May 18, 2016 - 6:59 pm
CHICAGO — Caesars Entertainment Corp. has offered $4 billion in a new plan to help its casino operating unit emerge from Chapter 11 bankruptcy, a lawyer for the unit told a U.S. Bankruptcy judge on Wednesday.
Under the new plan, creditors will receive a bigger payout than under an initial framework restructuring agreement, which included a contribution from the Caesars Entertainment parent worth $1.5 billion.
The initial agreement was widely opposed by creditors of the bankrupt unit, who are collectively owed $18.4 billion. They alleged that the parent, Caesars Entertainment, stripped away many of the best hotel-casinos — properties such as The Linq Hotel on the Strip — and put them beyond the reach of the operating unit’s creditors, something the parent has denied.
“In terms of recoveries to creditors, they are substantially improved down the line” under the new plan, lawyer David Seligman said in Chicago bankruptcy court on behalf of the Caesars unit on Wednesday.
Separately this week, The Wall Street Journal and other news outlets said Caesars Interactive Entertainment, a Caesars Entertainment Corp. affiliate, drew unsolicited bids exceeding $4 billion for its mobile and social games businesses.
The Journal and Bloomberg News, citing unnamed sources, said Montreal-based Caesars Interactive and New York investment bank Raine Group LLC are evaluating the bids, which have come from financial firms and gaming, media and entertainment companies.
Regulatory filings show Caesars Interactive Entertainment had $282.7 million in earnings before interest, taxes, depreciation and amortization, a measure of cash flow, with sales of $766.5 million in 2015.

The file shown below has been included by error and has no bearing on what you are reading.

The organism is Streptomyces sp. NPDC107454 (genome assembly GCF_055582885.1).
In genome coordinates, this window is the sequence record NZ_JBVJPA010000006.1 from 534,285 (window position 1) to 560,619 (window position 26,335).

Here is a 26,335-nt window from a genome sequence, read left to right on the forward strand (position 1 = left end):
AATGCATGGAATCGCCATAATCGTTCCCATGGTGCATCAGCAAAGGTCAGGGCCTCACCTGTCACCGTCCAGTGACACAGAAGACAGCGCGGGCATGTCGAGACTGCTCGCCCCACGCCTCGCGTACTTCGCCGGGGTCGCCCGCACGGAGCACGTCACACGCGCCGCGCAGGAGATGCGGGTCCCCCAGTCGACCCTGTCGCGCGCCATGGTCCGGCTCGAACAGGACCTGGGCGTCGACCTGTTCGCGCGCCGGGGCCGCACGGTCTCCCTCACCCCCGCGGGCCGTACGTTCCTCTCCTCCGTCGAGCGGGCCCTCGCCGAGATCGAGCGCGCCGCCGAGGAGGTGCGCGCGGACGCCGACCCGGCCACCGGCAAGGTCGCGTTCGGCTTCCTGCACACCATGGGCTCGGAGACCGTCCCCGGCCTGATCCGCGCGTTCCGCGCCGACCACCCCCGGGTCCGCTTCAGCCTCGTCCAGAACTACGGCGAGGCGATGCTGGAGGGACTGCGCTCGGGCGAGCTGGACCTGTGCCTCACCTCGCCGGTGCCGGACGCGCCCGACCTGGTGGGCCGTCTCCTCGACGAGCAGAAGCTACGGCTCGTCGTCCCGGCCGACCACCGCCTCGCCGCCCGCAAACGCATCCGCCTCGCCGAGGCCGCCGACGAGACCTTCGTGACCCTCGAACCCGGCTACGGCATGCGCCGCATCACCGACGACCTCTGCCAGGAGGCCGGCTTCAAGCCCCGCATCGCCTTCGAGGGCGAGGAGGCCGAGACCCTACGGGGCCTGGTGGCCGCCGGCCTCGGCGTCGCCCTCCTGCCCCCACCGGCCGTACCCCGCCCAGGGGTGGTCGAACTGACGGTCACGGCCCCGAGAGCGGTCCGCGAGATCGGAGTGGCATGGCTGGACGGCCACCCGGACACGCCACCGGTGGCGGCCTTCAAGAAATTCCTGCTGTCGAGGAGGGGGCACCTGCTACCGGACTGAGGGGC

Caesars Interactive, led by Mitch Garber, was started in 2009 to run the World Series of Poker. It now offers social media casino games with popular titles including Slotomania and Bingo Blitz.
Caesars Entertainment in 2013 spun off Caesars Interactive into Caesars Growth Partners, a unit controlled by Caesars Acquisition Co., a separate publicly traded company. Caesars Entertainment owns a majority stake in Caesars Growth Partners but has no voting control over Caesars Interactive, the Journal noted. Garber told the Journal there’s no formal sales process and a sale may not happen.
Meanwhile, under Wednesday’s proposal, once Caesars Entertainment completes its previously announced merger with its affiliate, Caesars Acquisition Co., the combined company will issue $1 billion of convertible notes to the operating unit’s creditors.
Creditors will also receive up to 47.5 percent of the common stock in the postmerger Caesars Entertainment and cash, valuing the entire contribution from the parent at $4 billion.
However, junior creditors led by hedge fund Appaloosa Management and investment management firm Oaktree Capital were unimpressed with the new offer in court on Wednesday, a sign that a bitter creditor fight may still ensue.
“We have a different view,” Sidney Levinson said in court on behalf of the second-lien noteholders.
Junior creditors want to pursue claims against the parent and its private equity sponsors Apollo Global Management and TPG Capital they say could be worth as much as $12 billion, Levinson said.
An independent examiner said in March that Caesars Entertainment and its private equity backers could face up to $5.1 billion in legal claims.
Creditors must vote on the proposed plan and the U.S. Bankruptcy Court in Chicago has to confirm that the plan is fair before it can become effective, a process that can take many months.
Caesars Entertainment shares fell 42 cents, or 5.76 percent, Wednesday to close at $6.87 on the Nasdaq. The shares have fallen 11 percent this year.
TheStreet.com rates Caesars Entertainment shares “sell” with a D+ ratings score. TheStreet lists deteriorating net income, high debt management risk and weak earnings-per-share growth among Caesars Entertainment’s weaknesses.
Review-Journal writer Matthew Crowley contributed to this report. Contact him at firstname.lastname@example.org. Find @copyjockey on Twitter.